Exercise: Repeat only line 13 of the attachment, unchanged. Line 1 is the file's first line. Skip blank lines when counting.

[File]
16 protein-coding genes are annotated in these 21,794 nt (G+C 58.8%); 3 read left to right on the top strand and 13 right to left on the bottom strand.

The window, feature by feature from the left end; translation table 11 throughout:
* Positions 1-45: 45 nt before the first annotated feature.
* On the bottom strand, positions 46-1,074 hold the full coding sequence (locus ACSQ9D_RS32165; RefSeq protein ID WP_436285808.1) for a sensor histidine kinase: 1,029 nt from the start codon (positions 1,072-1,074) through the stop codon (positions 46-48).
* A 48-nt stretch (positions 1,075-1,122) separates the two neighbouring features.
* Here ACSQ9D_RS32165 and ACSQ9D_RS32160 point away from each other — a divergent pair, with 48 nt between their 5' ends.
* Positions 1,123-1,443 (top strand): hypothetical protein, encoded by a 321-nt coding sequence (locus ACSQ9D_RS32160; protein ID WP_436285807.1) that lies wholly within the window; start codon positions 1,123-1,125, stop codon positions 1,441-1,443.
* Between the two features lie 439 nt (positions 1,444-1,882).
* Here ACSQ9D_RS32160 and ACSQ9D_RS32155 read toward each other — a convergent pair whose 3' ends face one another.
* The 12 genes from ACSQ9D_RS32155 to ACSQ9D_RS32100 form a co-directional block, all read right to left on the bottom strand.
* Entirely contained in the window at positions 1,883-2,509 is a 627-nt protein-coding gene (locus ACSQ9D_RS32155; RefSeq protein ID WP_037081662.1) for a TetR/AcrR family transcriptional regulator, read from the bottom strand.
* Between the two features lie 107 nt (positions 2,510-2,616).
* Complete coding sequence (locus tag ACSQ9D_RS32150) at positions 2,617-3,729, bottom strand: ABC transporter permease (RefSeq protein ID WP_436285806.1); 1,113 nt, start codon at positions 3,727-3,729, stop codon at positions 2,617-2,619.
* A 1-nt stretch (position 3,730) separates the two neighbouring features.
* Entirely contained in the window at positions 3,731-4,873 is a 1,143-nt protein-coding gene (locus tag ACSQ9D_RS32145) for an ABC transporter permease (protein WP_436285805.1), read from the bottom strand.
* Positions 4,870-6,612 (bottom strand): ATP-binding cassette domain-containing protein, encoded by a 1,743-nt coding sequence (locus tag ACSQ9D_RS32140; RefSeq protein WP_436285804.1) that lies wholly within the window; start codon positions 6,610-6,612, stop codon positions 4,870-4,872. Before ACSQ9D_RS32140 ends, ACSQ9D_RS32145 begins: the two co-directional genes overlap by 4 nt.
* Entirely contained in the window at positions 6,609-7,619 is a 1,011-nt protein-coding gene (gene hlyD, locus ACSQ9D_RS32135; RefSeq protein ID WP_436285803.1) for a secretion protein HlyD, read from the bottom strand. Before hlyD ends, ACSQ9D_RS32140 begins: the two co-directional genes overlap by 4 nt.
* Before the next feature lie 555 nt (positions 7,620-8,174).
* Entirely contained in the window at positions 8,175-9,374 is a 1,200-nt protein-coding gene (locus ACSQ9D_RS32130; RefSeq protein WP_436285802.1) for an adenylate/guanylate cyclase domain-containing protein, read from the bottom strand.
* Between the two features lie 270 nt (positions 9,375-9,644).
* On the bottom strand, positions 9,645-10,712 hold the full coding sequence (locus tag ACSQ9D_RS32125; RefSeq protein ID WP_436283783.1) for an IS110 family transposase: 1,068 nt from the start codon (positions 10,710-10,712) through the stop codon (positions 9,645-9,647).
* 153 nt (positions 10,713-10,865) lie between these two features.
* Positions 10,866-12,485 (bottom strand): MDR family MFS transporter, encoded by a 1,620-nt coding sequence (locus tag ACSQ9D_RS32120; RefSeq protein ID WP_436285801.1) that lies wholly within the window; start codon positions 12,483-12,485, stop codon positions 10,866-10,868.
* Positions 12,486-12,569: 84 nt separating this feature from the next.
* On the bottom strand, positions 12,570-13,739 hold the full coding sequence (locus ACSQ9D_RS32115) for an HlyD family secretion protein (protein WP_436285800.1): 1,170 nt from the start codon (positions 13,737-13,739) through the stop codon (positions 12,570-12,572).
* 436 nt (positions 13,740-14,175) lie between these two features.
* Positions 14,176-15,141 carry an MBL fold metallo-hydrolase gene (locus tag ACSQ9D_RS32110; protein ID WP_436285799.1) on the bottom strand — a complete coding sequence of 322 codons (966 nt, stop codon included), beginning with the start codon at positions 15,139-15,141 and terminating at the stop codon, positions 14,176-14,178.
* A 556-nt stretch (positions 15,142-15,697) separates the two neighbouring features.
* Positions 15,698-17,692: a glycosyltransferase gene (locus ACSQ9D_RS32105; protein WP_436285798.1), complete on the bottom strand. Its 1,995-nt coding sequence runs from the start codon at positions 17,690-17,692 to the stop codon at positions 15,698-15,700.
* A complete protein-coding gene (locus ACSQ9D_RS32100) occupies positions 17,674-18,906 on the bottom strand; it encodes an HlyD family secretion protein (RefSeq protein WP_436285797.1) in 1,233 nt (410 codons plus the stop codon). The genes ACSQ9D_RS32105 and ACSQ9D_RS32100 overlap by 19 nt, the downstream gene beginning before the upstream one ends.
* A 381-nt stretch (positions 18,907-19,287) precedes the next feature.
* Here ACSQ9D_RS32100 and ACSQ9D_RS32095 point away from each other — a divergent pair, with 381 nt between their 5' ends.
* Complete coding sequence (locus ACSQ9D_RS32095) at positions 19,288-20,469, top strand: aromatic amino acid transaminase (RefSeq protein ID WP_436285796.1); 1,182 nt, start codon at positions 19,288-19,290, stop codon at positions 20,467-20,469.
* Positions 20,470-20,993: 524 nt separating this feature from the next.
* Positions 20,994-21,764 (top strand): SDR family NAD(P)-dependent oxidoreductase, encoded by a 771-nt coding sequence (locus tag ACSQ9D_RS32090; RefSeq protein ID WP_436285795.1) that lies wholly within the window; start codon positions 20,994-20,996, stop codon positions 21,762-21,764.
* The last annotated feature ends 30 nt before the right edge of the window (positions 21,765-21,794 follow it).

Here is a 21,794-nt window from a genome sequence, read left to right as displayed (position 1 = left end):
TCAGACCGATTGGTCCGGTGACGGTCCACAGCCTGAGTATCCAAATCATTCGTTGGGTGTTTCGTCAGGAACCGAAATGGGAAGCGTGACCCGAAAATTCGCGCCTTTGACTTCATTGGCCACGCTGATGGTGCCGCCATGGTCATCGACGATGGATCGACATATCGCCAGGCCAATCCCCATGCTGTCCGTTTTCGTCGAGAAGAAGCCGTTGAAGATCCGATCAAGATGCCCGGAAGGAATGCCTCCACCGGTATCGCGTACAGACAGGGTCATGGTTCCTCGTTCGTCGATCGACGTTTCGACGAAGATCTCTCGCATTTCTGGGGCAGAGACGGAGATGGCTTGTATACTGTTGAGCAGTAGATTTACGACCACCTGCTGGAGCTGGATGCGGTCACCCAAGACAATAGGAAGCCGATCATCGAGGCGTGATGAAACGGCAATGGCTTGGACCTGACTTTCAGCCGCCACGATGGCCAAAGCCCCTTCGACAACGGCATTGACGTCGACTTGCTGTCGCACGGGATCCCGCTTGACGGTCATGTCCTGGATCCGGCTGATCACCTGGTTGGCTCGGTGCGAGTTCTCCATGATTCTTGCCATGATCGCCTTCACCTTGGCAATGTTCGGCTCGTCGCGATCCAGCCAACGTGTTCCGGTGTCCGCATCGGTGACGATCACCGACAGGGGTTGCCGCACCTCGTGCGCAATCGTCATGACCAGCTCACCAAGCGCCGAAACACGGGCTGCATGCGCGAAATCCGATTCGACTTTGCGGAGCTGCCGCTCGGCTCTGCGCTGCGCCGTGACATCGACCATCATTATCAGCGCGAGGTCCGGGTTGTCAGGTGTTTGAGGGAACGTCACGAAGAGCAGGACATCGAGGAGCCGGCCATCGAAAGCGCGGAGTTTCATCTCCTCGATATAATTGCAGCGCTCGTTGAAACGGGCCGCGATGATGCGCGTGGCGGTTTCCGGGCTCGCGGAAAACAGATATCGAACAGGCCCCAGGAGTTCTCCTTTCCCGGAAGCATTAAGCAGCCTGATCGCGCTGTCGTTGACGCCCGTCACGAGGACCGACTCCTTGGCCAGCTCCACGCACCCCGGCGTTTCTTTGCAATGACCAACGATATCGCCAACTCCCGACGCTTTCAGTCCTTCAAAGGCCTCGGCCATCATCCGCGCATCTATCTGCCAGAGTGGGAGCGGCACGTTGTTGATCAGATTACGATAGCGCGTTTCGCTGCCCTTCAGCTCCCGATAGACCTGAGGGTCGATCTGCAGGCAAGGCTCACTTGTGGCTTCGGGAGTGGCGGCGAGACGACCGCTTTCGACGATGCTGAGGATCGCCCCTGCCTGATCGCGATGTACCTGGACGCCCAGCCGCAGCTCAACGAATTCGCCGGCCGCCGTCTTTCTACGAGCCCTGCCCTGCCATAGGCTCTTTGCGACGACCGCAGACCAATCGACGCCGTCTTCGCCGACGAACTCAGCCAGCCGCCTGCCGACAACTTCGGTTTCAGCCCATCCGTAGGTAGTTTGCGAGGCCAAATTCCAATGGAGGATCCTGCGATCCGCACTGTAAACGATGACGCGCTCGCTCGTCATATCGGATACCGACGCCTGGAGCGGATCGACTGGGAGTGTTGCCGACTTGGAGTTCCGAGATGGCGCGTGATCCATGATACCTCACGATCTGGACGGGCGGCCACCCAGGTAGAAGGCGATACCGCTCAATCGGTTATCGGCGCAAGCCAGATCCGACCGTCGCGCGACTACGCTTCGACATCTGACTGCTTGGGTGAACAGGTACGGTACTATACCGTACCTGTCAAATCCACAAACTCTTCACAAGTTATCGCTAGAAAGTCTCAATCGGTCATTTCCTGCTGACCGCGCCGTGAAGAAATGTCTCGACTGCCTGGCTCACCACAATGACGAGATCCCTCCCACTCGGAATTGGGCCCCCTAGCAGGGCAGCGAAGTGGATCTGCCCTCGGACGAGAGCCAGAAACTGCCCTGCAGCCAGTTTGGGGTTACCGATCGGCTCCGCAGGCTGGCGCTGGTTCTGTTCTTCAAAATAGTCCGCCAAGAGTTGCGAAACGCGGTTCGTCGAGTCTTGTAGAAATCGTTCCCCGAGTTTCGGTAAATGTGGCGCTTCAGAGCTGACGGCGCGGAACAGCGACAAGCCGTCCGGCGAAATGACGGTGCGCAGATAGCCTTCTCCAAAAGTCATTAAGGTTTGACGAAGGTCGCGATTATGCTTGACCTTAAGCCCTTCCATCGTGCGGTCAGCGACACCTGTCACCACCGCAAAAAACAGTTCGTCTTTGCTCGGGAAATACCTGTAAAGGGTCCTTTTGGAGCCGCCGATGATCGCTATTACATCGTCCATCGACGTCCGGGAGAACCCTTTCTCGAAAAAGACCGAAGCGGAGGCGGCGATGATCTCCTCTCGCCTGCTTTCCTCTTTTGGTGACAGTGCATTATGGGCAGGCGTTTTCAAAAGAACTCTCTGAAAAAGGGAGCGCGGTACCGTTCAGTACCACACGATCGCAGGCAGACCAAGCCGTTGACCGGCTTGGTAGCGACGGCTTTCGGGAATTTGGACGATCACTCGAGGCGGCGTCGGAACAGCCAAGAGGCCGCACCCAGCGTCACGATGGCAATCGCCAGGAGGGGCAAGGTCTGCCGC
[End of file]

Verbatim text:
* Complete coding sequence (locus tag ACSQ9D_RS32150) at positions 2,617-3,729, bottom strand: ABC transporter permease (RefSeq protein ID WP_436285806.1); 1,113 nt, start codon at positions 3,727-3,729, stop codon at positions 2,617-2,619.